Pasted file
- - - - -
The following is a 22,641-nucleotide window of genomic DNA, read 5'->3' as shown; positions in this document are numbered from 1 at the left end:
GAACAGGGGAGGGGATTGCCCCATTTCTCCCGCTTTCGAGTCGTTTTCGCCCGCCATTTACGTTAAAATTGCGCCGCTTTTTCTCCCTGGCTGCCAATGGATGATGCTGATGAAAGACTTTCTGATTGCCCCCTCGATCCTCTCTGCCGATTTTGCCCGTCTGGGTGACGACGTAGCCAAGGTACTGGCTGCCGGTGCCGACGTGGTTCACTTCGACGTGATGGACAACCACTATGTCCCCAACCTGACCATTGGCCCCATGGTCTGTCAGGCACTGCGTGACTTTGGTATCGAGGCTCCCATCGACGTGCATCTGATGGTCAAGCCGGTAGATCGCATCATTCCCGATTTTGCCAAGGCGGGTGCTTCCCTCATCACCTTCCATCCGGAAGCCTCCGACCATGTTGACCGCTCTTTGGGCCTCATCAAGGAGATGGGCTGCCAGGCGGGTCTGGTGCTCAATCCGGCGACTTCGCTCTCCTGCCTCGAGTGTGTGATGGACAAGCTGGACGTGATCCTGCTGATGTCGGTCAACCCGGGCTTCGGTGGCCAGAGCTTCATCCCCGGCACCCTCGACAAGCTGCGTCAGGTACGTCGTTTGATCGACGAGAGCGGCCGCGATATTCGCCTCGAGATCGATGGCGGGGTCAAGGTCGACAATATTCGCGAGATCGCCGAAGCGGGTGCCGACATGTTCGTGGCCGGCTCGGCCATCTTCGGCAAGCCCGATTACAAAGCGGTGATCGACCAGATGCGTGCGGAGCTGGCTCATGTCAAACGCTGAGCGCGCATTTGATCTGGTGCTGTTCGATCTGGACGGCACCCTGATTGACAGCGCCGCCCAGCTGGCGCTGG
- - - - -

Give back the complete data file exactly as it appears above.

The following is a 22,641-nucleotide window of genomic DNA, read 5'->3' as shown; positions in this document are numbered from 1 at the left end:
GAACAGGGGAGGGGATTGCCCCATTTCTCCCGCTTTCGAGTCGTTTTCGCCCGCCATTTACGTTAAAATTGCGCCGCTTTTTCTCCCTGGCTGCCAATGGATGATGCTGATGAAAGACTTTCTGATTGCCCCCTCGATCCTCTCTGCCGATTTTGCCCGTCTGGGTGACGACGTAGCCAAGGTACTGGCTGCCGGTGCCGACGTGGTTCACTTCGACGTGATGGACAACCACTATGTCCCCAACCTGACCATTGGCCCCATGGTCTGTCAGGCACTGCGTGACTTTGGTATCGAGGCTCCCATCGACGTGCATCTGATGGTCAAGCCGGTAGATCGCATCATTCCCGATTTTGCCAAGGCGGGTGCTTCCCTCATCACCTTCCATCCGGAAGCCTCCGACCATGTTGACCGCTCTTTGGGCCTCATCAAGGAGATGGGCTGCCAGGCGGGTCTGGTGCTCAATCCGGCGACTTCGCTCTCCTGCCTCGAGTGTGTGATGGACAAGCTGGACGTGATCCTGCTGATGTCGGTCAACCCGGGCTTCGGTGGCCAGAGCTTCATCCCCGGCACCCTCGACAAGCTGCGTCAGGTACGTCGTTTGATCGACGAGAGCGGCCGCGATATTCGCCTCGAGATCGATGGCGGGGTCAAGGTCGACAATATTCGCGAGATCGCCGAAGCGGGTGCCGACATGTTCGTGGCCGGCTCGGCCATCTTCGGCAAGCCCGATTACAAAGCGGTGATCGACCAGATGCGTGCGGAGCTGGCTCATGTCAAACGCTGAGCGCGCATTTGATCTGGTGCTGTTCGATCTGGACGGCACCCTGATTGACAGCGCCGCCCAGCTGGCGCTGG